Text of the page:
After a series of odd jobs across Europe in his youth, he gained his musical experience singing for a dance band led by Jimmy Liquime on a tour of India and Singapore during the mid-1920s. However, he fell out with Liquime and was fired whilst the band was still in India. Bowlly had to work his passage back home, through busking. Just one year after his 1927 debut recording date in Berlin, Bowlly arrived in London for the first time as part of Fred Elizalde's orchestra.
That year, "If I Had You" became one of the first popular songs by an English jazz band to become well known in America as well, and Bowlly had gone out on his own by the beginning of the 1930s. First, however, the onset of the Great Depression in 1929 resulted in Bowlly being made redundant and returning to several months of busking to survive. In the 1930s, he was to sign two contracts which were to change his fortunes - one in May 1931 with Roy Fox, singing in his live band for the Monseigneur Restaurant in London, the other a record contract with Ray Noble's orchestra in November 1930. During the next four years, he recorded over 500 songs. He also found time to occasionally record with other orchestras such as Lew Stone's ; however, he was inundated with demands in this period, and made the bulk of his recordings with Noble.
There was considerable competition between Noble and Fox for Bowlly's time, as for much of the year, Bowlly would spend all day in the recording studio with Noble's band, rehearsing and recording, only to then spend the evening playing live at the Monseigneur with Fox's band. A visit to New York in 1934 with Noble resulted in more success and their recordings first achieved popularity in the USA; he appeared at the head of an orchestra hand-picked for him and Noble by Glenn Miller (the band included Claude Thornhill, Charlie Spivak, and Bud Freeman, among others). During the early-mid 1930s, such songs as "Blue Moon", "Easy to Love", "I've Got You Under My Skin", and "My Melancholy Baby" were sizable American successes — so much so that Bowlly gained his own radio series on NBC and travelled to Hollywood to co-star in The Big Broadcast in 1936, which also starred one of his biggest competitors, Bing Crosby. Al Bowlly often worked with Ray Noble and His Orchestra. In December 1931, Bowlly had married Freda Roberts, but the marriage proved a disaster, with Bowlly discovering his new wife in bed with another man on their wedding night. The couple separated after two weeks, and sought a rapid divorce.
He remarried in December 1934, this time to Marjie Fairless, the marriage lasting until his death. Despite Bowlly's stellar success in Britain through the early 1930s, he never achieved the same measure of fame in the USA, and his absence from the UK when he moved to the States in 1934 damaged his popularity with U.K. audiences. His career also began to suffer as a result of problems with his voice from around 1936, which affected the frequency of his recordings. He and Marjie moved back to London in January 1937, with Bowlly appearing with his own band, the Radio City Rhythm Makers, but they had dissolved by late 1937 when his vocal problems were traced to a wart on the inside of his throat, which briefly caused him to lose his voice entirely.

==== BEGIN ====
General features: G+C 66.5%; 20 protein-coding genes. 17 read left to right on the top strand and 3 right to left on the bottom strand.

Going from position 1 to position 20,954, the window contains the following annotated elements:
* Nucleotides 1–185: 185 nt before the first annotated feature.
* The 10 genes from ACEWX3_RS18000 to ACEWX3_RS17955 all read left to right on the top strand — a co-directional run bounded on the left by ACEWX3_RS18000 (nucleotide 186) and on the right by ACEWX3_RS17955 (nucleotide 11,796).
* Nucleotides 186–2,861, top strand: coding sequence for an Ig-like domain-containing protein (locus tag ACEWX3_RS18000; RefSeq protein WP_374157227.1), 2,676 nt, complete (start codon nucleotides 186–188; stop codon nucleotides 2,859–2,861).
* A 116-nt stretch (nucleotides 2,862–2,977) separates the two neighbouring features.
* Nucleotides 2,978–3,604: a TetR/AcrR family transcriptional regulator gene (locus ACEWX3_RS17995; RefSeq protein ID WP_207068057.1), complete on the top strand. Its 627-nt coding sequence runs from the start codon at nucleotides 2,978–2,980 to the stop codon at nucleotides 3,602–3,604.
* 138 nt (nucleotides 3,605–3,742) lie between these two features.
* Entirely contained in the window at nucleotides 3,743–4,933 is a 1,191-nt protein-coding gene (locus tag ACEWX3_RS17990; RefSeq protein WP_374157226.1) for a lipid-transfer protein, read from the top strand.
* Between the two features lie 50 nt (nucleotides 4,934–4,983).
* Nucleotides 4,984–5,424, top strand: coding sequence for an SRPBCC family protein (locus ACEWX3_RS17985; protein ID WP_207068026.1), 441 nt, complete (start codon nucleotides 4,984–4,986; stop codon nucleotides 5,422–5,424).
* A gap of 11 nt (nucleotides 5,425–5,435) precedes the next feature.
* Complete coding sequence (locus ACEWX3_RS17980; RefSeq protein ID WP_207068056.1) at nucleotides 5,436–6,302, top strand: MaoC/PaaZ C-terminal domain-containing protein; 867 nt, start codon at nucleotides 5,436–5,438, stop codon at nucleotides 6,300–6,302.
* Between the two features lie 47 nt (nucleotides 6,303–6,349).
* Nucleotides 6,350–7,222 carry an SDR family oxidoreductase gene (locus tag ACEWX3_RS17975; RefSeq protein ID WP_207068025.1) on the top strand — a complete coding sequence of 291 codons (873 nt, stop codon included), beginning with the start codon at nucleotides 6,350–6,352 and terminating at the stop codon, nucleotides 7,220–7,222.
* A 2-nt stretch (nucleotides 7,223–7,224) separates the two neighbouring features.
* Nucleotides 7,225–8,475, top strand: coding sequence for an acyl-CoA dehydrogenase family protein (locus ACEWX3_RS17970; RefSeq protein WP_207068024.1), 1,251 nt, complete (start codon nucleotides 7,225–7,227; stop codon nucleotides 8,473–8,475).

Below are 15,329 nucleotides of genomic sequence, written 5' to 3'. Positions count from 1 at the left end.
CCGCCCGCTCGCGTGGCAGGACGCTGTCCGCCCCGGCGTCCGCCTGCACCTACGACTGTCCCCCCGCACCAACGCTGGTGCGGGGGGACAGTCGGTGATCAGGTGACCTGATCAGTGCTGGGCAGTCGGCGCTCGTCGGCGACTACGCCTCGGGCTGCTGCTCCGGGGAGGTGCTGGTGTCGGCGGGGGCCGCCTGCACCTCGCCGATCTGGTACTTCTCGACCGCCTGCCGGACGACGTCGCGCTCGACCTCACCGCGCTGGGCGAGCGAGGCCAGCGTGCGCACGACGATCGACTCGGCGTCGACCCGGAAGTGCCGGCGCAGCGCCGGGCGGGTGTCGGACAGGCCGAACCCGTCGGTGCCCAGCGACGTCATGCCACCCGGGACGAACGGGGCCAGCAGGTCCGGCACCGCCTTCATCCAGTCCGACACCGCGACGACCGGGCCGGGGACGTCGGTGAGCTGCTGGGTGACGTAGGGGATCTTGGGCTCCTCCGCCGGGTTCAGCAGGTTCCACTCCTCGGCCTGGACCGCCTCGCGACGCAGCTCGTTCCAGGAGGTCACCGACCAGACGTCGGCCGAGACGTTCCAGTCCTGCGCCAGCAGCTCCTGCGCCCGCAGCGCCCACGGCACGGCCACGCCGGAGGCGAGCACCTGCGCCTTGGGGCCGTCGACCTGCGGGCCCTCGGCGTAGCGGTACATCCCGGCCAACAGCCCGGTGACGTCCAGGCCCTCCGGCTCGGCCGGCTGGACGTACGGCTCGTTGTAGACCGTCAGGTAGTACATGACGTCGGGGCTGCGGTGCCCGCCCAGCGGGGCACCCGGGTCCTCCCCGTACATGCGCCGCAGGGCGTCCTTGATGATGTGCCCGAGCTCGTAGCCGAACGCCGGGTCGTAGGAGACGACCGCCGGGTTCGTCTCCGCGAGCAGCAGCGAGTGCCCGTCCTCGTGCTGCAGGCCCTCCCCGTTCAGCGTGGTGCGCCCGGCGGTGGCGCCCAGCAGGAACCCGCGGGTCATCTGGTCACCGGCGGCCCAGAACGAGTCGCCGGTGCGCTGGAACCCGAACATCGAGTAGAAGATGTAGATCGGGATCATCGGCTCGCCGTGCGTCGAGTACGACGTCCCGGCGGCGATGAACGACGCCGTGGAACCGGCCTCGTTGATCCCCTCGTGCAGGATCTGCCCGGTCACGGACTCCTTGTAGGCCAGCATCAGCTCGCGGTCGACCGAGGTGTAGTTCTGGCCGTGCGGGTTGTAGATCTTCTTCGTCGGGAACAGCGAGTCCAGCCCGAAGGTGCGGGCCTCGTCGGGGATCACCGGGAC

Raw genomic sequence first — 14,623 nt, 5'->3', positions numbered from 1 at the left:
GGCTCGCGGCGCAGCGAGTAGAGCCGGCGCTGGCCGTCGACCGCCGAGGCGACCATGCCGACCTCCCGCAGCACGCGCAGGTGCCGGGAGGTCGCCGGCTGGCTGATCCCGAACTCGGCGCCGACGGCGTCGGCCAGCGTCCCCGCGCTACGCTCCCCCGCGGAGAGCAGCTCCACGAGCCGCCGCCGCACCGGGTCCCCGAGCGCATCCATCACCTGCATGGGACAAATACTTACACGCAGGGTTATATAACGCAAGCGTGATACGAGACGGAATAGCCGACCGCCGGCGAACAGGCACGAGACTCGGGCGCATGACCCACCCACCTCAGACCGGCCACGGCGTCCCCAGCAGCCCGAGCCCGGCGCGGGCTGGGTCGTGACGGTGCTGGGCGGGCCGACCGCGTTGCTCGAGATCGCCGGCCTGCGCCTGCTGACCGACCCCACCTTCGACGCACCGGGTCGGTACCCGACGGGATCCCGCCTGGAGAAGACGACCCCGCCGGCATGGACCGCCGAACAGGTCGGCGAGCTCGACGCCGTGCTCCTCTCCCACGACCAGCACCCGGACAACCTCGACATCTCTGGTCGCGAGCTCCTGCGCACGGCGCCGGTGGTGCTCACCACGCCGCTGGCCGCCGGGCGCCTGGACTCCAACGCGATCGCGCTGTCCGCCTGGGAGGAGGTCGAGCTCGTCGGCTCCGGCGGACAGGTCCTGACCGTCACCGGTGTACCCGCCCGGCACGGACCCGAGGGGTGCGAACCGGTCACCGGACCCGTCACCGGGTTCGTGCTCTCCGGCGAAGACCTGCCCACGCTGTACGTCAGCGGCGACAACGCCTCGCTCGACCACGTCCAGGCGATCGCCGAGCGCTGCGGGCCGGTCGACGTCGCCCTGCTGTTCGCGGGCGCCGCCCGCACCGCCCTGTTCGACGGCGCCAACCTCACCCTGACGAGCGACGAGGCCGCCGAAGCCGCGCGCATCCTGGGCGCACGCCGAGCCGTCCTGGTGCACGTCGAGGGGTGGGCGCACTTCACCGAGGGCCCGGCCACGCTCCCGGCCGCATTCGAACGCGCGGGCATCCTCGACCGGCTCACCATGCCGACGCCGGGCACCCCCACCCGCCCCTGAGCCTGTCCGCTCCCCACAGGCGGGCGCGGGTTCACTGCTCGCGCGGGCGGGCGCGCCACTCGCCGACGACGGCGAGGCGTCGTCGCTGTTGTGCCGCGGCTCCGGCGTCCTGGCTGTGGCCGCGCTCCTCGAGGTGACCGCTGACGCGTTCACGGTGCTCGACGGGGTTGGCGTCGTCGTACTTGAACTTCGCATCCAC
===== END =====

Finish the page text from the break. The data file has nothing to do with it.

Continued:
He flew back to the USA to successfully undergo major throat surgery for its removal, but had further difficulties with his voice late in his career. With his success in Britain a shadow of its former self, he toured regional theatres and recorded furiously to make a living, moving from orchestra to orchestra, including those of Sydney Lipton, Geraldo, and Ken Johnson. He underwent a brief revival from 1940, as part of a double act with Jimmy Messene (whose career had also suffered a recent downturn), with an act called Radio Stars with Two Guitars, performing on the London stage. It was his last venture before his death in April 1941. The partnership was an uneasy one, as Messene suffered from a serious drinking problem by this stage, and was known to turn up incapable on stage, or not to turn up at all, much to Bowlly's consternation.
Bowlly's last recorded song, made two weeks before his death, was a duet with Messene of Irving Berlin's satirical song on Hitler, "When That Man is Dead and Gone". The evening of his death on April 17, 1941, Bowlly and Messene had just given a performance in High Wycombe and both were offered the opportunity of spending the night there, but Bowlly opted to take the last train home to his flat in Jermyn Street, London instead. Bowlly's decision proved to be fatal; he was killed by a German Luftwaffe parachute mine which exploded outside his apartment later that evening. Bowlly's body appeared unmarked - the blast had not harmed him, but it had sent his bedroom door off its hinges and the impact against his head proved fatal. Some speculation surrounds his age at the time of his death. Bowlly claimed at the time of his death that he was born in 1899, making him forty-two, but his death certificate gives his age as forty-three, and several contemporaries claimed that the perpetually boyish-faced singer was born as early as 1890.
As no birth certificate exists, and much of his early years in South Africa remain shrouded in mystery, his actual age may remain unknown. Al was buried with other bombing victims in a mass grave at the Westminster Cemetery, Uxbridge Road, Hanwell, London, where his name is spelt Albert Alex (sic) Bowlly. In 1986, British singer/songwriter/guitarist Richard Thompson paid tribute on his album Daring Adventures with the song "Al Bowlly's in Heaven". Bowlly remains one of the most highly regarded singers of his era because of his extraordinary range, his command of pitch and rhythm, and above all, the sincerity with which he could deliver a lyric. Read more on Last.fm.
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